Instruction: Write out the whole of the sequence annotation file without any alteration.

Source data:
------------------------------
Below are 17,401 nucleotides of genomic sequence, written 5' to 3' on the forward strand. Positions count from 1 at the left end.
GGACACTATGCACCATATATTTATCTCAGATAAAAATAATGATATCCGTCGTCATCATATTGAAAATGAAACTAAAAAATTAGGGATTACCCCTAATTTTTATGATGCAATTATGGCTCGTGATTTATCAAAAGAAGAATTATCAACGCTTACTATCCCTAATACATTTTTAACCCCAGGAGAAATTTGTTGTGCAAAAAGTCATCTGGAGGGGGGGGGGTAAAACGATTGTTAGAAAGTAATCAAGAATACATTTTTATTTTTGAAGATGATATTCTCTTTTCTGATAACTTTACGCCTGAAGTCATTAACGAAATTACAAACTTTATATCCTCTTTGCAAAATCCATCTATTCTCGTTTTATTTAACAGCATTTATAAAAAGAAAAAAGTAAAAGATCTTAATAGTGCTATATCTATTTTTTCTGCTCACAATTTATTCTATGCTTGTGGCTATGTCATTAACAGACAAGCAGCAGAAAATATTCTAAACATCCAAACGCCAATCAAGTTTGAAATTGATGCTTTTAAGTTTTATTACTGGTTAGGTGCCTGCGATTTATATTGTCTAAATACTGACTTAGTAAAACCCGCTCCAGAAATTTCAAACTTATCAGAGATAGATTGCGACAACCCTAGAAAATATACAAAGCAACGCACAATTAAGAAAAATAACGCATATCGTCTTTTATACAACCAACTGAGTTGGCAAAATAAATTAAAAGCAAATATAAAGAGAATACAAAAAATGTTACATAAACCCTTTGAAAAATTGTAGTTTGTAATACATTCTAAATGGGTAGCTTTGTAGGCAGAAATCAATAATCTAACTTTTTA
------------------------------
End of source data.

Below are 17,401 nucleotides of genomic sequence, written 5' to 3' on the forward strand. Positions count from 1 at the left end.
GGACACTATGCACCATATATTTATCTCAGATAAAAATAATGATATCCGTCGTCATCATATTGAAAATGAAACTAAAAAATTAGGGATTACCCCTAATTTTTATGATGCAATTATGGCTCGTGATTTATCAAAAGAAGAATTATCAACGCTTACTATCCCTAATACATTTTTAACCCCAGGAGAAATTTGTTGTGCAAAAAGTCATCTGGAGGGGGGGGGGTAAAACGATTGTTAGAAAGTAATCAAGAATACATTTTTATTTTTGAAGATGATATTCTCTTTTCTGATAACTTTACGCCTGAAGTCATTAACGAAATTACAAACTTTATATCCTCTTTGCAAAATCCATCTATTCTCGTTTTATTTAACAGCATTTATAAAAAGAAAAAAGTAAAAGATCTTAATAGTGCTATATCTATTTTTTCTGCTCACAATTTATTCTATGCTTGTGGCTATGTCATTAACAGACAAGCAGCAGAAAATATTCTAAACATCCAAACGCCAATCAAGTTTGAAATTGATGCTTTTAAGTTTTATTACTGGTTAGGTGCCTGCGATTTATATTGTCTAAATACTGACTTAGTAAAACCCGCTCCAGAAATTTCAAACTTATCAGAGATAGATTGCGACAACCCTAGAAAATATACAAAGCAACGCACAATTAAGAAAAATAACGCATATCGTCTTTTATACAACCAACTGAGTTGGCAAAATAAATTAAAAGCAAATATAAAGAGAATACAAAAAATGTTACATAAACCCTTTGAAAAATTGTAGTTTGTAATACATTCTAAATGGGTAGCTTTGTAGGCAGAAATCAATAATCTAACTTTTTA